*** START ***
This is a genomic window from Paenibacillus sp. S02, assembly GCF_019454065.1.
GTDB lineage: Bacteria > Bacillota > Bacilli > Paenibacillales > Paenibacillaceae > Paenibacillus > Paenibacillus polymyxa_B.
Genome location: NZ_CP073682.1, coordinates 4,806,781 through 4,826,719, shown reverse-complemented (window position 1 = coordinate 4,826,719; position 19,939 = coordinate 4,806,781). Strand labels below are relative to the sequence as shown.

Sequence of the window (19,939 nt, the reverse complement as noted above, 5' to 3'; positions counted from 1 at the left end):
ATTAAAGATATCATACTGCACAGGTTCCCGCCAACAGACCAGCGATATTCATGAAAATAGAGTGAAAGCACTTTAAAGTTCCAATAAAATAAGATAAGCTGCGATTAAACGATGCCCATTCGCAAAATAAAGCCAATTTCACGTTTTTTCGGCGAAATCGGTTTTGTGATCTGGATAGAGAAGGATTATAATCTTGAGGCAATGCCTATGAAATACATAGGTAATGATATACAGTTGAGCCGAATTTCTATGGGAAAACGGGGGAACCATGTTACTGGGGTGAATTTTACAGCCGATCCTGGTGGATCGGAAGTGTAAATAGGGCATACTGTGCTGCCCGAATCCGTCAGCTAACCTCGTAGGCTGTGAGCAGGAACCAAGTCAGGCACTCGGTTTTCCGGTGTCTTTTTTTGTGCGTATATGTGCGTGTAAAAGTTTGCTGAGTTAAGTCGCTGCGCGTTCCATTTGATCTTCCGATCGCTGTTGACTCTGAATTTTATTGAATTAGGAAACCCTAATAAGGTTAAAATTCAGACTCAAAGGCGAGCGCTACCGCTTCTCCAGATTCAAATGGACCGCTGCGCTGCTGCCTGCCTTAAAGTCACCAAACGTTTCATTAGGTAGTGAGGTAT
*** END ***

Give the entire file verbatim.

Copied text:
This is a genomic window from Paenibacillus sp. S02, assembly GCF_019454065.1.
GTDB lineage: Bacteria > Bacillota > Bacilli > Paenibacillales > Paenibacillaceae > Paenibacillus > Paenibacillus polymyxa_B.
Genome location: NZ_CP073682.1, coordinates 4,806,781 through 4,826,719, shown reverse-complemented (window position 1 = coordinate 4,826,719; position 19,939 = coordinate 4,806,781). Strand labels below are relative to the sequence as shown.

Sequence of the window (19,939 nt, the reverse complement as noted above, 5' to 3'; positions counted from 1 at the left end):
ATTAAAGATATCATACTGCACAGGTTCCCGCCAACAGACCAGCGATATTCATGAAAATAGAGTGAAAGCACTTTAAAGTTCCAATAAAATAAGATAAGCTGCGATTAAACGATGCCCATTCGCAAAATAAAGCCAATTTCACGTTTTTTCGGCGAAATCGGTTTTGTGATCTGGATAGAGAAGGATTATAATCTTGAGGCAATGCCTATGAAATACATAGGTAATGATATACAGTTGAGCCGAATTTCTATGGGAAAACGGGGGAACCATGTTACTGGGGTGAATTTTACAGCCGATCCTGGTGGATCGGAAGTGTAAATAGGGCATACTGTGCTGCCCGAATCCGTCAGCTAACCTCGTAGGCTGTGAGCAGGAACCAAGTCAGGCACTCGGTTTTCCGGTGTCTTTTTTTGTGCGTATATGTGCGTGTAAAAGTTTGCTGAGTTAAGTCGCTGCGCGTTCCATTTGATCTTCCGATCGCTGTTGACTCTGAATTTTATTGAATTAGGAAACCCTAATAAGGTTAAAATTCAGACTCAAAGGCGAGCGCTACCGCTTCTCCAGATTCAAATGGACCGCTGCGCTGCTGCCTGCCTTAAAGTCACCAAACGTTTCATTAGGTAGTGAGGTAT